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The Bite Club: comparative bite force in big biting mammals


4 April 2005

Dr Wroe with skulls
Dr Wroe with skulls

Carnivores kill with powerful bites delivered by formidable jaws, but bite force has been unknown for most predators.

In a paper just out in the prestigious British journal, Proceedings of the Royal Society, Proceedings B, two Australian scientists Stephen Wroe of the University of Sydney and Colin McHenry from the University of Newcastle, derive the first estimates for a wide range of mammalian carnivores.

Among living mammalian carnivores, including the likes of lions, tigers and bears, for its size, our Tasmanian devil has the highest bite force. Another Australian, the extinct marsupial lion, takes the prize for all-time biggest biter.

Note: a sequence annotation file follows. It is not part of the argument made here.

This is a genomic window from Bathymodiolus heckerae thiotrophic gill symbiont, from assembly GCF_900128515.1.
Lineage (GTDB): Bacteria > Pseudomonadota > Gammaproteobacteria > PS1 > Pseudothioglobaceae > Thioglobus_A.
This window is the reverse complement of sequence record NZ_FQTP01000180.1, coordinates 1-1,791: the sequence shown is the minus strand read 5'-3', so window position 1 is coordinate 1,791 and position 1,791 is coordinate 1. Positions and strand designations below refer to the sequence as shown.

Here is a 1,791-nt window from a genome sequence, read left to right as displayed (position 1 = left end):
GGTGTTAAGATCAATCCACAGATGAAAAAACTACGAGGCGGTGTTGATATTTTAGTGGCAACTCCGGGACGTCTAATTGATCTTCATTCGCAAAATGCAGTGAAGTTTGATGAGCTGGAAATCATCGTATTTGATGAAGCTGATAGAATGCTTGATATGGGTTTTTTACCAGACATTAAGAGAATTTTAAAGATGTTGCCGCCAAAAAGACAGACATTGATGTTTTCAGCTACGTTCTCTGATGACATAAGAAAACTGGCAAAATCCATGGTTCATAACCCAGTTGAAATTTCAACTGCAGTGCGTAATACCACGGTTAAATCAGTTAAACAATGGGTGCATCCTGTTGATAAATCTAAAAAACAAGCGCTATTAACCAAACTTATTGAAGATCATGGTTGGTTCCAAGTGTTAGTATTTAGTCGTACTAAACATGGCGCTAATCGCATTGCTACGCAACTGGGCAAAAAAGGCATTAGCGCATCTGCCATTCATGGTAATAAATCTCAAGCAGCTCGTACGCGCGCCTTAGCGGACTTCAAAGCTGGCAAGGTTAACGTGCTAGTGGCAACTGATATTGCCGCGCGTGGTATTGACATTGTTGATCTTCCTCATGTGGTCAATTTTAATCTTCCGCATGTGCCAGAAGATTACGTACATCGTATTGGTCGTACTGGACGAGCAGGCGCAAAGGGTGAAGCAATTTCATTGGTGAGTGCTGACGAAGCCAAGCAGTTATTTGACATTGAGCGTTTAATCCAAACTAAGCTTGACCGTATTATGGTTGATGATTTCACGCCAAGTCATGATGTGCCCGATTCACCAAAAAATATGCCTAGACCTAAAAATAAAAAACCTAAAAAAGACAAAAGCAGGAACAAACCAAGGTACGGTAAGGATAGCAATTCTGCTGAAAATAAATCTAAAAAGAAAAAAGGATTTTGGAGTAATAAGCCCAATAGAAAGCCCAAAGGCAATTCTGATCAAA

The researchers found that relatively high bite forces were associated with taking big prey in living species, suggesting that the techniques they used could shed light on the killing behaviour of fossil animals. For example, it is clear that the marsupial lion could have taken prey far larger than itself.

The Tasmanian tiger also had a very powerful bite when compared to placental wolves of the same size and was theoretically capable of taking quite big animals.

Their methods could also be useful for predicting the outcomes of reintroducing species such as the Tasmanian devil to the mainland. In a surprising twist it was also found that, for its size, bite force was not exceptional in the bone cracking spotted-hyaena and relatively weak in the notorious sabre-toothed tiger, Smilodon fatalis.

Further details:

Dr Stephen Wroe,
0425 330 273

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Andrew Potter,
Media Manager,
University Of Sydney,
02 9351 4514